This Week in Sleep Medicine: September 17, 2019
While You Were Sleeping: What Sleep Technologists Need to Know This Week
Your media watchdog for headlines and trends
relevant to sleep technology and patient education.
Access to Care Week
OBESITY CARE WEEK
August 23, 2019
From the website: “Today, more than 93 million adult Americans are living with obesity. Many do not know obesity is a disease and that their healthcare provider can help them with weight-loss and maintenance. Others do not have insurance coverage to help them pay for these healthcare options. …Everyone should have access to healthcare. Access should not be limited by a person’s size, weight or economic status. Access to care is not a complicated idea. It can mean different things for different people, but in the end, it is about people getting the help they need to treat obesity. …Access to care begins with seeing obesity as a chronic disease diagnosed by a healthcare provider.”
Takeaway: Many of our patients end up in our care because of the well-established connection between poor sleep and obesity. It behooves us all to give these patients the same quality of care and compassion as we do all other patients. Fat shaming, in particular, is not compatible with the provision of quality of health care. It's a good reminder—not just for this week, but for every night we work with patients—that obesity is both a cause and effect issue with sleep health and our job is to help them bridge this widespread medical problem without judgment.
Out of Breath
INDEPENDENT FILM PROJECT
August 23, 2019
From the project summary: “Nearly one billion people suffer from Obstructive Sleep Apnea. A 40 year old device is the only widespread treatment option. Why do medical students get minimal training and fewer doctors enter the field? This film will explore personal stories of lives shattered and expert testimony on the reasons professionals ignore this disease.”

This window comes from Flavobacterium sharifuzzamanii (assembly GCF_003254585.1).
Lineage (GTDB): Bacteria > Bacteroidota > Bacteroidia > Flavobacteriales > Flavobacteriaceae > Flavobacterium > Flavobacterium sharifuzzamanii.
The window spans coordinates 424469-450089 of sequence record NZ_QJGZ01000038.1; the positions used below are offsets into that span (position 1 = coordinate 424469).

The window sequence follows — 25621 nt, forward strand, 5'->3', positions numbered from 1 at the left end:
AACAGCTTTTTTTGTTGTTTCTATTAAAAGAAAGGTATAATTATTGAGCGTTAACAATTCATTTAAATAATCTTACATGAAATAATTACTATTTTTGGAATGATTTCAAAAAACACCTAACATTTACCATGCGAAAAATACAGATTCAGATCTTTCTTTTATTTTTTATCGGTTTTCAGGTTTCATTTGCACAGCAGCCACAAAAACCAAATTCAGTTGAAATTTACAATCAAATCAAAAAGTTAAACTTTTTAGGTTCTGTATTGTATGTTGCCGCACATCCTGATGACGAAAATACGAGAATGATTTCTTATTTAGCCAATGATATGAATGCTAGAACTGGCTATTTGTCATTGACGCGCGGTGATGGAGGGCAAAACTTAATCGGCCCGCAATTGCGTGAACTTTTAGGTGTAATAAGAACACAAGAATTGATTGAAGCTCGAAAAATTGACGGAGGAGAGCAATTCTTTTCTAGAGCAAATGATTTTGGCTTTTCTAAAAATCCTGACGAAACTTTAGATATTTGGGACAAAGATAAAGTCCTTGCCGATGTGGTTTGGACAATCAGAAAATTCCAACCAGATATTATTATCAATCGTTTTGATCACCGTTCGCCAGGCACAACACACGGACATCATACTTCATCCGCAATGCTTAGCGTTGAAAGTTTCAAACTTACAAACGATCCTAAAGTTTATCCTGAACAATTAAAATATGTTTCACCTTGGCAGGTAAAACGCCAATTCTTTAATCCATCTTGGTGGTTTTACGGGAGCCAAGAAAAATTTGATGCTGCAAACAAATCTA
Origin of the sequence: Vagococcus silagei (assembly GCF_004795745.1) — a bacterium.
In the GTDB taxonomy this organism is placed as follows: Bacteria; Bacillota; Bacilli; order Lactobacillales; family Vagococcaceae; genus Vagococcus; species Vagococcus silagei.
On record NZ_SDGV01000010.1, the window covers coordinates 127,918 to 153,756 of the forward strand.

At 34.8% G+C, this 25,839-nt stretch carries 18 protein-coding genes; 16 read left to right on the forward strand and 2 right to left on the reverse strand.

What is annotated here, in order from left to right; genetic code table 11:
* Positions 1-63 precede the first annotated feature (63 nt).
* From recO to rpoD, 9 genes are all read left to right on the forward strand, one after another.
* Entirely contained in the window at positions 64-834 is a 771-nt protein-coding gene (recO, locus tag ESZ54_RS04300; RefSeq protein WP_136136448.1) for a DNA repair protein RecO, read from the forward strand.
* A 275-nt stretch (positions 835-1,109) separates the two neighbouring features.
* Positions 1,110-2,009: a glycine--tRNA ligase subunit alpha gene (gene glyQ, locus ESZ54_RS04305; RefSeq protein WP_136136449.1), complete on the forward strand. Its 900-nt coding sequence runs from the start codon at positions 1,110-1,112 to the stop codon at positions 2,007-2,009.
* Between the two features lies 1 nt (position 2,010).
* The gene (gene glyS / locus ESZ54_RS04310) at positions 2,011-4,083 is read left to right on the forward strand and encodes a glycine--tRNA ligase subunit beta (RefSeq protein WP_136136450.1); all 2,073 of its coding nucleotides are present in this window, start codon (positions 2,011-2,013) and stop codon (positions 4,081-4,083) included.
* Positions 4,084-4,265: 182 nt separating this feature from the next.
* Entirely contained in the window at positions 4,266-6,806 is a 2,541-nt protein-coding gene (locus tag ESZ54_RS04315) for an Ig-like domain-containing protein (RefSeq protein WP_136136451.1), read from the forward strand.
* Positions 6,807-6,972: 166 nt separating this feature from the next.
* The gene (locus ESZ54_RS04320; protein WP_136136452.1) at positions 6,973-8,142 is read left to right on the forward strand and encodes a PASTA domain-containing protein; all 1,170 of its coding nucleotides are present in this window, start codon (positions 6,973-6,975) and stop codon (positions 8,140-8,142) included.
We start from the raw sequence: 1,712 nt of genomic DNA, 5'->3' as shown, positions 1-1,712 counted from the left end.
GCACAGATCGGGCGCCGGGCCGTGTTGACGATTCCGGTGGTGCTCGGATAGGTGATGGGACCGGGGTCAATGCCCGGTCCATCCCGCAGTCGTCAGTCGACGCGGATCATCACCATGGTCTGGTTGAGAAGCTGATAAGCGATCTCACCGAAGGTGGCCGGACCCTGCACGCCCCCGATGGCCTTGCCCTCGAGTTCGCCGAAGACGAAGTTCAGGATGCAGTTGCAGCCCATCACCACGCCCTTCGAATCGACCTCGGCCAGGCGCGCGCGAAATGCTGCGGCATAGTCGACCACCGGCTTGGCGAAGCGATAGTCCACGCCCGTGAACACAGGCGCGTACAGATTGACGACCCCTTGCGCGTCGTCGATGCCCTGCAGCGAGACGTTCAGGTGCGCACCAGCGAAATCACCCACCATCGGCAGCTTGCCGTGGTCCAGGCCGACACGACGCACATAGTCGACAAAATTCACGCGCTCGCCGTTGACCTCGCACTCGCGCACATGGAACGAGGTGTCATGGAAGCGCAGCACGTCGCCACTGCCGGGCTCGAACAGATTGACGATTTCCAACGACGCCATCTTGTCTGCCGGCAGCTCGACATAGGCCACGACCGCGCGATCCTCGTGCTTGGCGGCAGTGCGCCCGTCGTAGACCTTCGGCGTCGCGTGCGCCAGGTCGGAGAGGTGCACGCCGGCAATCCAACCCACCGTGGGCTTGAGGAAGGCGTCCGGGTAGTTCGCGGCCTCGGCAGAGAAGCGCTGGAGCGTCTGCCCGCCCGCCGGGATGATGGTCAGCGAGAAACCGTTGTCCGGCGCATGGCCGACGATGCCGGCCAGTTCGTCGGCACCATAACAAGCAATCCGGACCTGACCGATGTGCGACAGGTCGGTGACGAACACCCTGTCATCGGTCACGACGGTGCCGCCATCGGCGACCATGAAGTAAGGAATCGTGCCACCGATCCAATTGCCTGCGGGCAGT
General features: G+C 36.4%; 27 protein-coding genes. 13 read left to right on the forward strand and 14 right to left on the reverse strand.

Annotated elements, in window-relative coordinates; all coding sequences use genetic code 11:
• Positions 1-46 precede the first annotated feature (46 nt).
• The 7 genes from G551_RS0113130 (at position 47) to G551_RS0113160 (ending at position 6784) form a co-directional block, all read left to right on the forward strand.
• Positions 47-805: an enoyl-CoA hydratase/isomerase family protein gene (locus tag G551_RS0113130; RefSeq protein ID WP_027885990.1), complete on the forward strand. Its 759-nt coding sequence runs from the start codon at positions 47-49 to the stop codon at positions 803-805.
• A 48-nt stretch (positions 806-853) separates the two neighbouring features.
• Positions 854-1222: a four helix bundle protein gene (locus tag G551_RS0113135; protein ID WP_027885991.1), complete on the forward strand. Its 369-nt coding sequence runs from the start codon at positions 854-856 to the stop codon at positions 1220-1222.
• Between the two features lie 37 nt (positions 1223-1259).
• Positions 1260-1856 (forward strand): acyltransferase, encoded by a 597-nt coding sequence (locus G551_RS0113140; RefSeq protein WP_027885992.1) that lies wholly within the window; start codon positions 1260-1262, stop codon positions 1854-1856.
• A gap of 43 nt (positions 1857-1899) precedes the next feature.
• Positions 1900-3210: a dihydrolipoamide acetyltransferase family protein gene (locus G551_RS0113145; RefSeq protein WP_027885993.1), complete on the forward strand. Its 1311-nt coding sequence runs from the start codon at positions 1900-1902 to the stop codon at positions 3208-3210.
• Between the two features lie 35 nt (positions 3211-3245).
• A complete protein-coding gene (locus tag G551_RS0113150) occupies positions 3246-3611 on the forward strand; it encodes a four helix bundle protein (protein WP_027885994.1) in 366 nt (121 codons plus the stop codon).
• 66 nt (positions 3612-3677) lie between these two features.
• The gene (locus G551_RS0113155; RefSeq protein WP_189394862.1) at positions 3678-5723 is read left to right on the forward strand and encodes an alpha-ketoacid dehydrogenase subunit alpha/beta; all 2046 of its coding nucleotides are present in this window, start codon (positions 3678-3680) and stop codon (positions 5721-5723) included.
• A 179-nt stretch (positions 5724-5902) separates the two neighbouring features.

Takeaway: Sometimes the best way to deliver the message of health is through the arts. This film sounds like an amazing project, which a high-caliber advisory board already established.
SLEEP HYGIENE WATCH
Engineer with sleep apnea who caused fatal Hoboken train crash gets his job back
September 11, 2019
From the article: “The engineer who was operating an NJ Transit train that crashed in Hoboken Terminal in September 2016, killing a woman walking through the station and injuring 108, will return to work after winning an appeal. …Thomas Gallagher, who blacked out at the controls on Sept. 29, 2016, due to undiagnosed sleep apnea, won his arbitration case on Aug. 28 and will be reinstated as an engineer, as long as he meets medical conditions and continues sleep apnea treatment. ”
Takeaway: This is where sleep health educators and sleep technologists working with DME providers and/or directly with patients can participate in a truly valuable public service: compliance monitoring and support.